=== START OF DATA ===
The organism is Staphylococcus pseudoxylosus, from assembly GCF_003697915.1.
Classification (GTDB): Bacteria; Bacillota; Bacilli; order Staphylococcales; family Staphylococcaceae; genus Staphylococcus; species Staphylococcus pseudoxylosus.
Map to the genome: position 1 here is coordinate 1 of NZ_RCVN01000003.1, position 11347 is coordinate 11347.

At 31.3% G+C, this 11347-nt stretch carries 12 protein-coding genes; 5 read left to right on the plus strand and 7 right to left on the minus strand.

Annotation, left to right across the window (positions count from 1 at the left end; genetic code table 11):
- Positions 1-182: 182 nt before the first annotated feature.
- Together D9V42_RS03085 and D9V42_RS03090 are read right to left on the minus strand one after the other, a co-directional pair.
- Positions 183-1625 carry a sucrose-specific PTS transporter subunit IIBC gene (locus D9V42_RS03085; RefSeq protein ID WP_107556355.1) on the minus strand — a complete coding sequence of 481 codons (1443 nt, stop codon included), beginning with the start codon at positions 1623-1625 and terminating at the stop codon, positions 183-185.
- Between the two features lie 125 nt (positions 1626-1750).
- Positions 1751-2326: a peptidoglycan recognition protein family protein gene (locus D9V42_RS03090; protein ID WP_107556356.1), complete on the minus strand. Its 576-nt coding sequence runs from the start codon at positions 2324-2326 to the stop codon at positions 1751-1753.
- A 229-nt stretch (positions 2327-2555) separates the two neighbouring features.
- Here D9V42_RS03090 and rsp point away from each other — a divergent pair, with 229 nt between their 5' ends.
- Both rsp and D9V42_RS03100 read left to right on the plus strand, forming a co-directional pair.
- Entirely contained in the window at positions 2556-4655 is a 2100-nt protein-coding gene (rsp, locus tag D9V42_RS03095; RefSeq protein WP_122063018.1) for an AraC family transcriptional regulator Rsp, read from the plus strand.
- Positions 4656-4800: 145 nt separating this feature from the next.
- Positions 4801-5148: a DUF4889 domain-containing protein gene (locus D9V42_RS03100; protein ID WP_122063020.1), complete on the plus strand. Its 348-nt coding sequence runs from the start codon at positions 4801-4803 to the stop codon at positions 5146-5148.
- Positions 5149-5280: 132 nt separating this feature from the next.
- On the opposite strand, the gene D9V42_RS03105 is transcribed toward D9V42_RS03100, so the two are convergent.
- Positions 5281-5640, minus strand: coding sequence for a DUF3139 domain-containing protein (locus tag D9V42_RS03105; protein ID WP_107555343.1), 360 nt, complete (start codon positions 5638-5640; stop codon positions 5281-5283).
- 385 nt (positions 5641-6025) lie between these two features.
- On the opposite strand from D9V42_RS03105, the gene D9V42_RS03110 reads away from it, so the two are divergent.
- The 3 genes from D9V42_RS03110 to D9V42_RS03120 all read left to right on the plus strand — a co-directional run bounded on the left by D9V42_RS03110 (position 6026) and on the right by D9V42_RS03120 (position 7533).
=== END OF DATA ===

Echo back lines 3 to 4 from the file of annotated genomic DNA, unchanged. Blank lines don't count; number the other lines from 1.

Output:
Map to the genome: position 1 here is coordinate 1 of NZ_RCVN01000003.1, position 11347 is coordinate 11347.

At 31.3% G+C, this 11347-nt stretch carries 12 protein-coding genes; 5 read left to right on the plus strand and 7 right to left on the minus strand.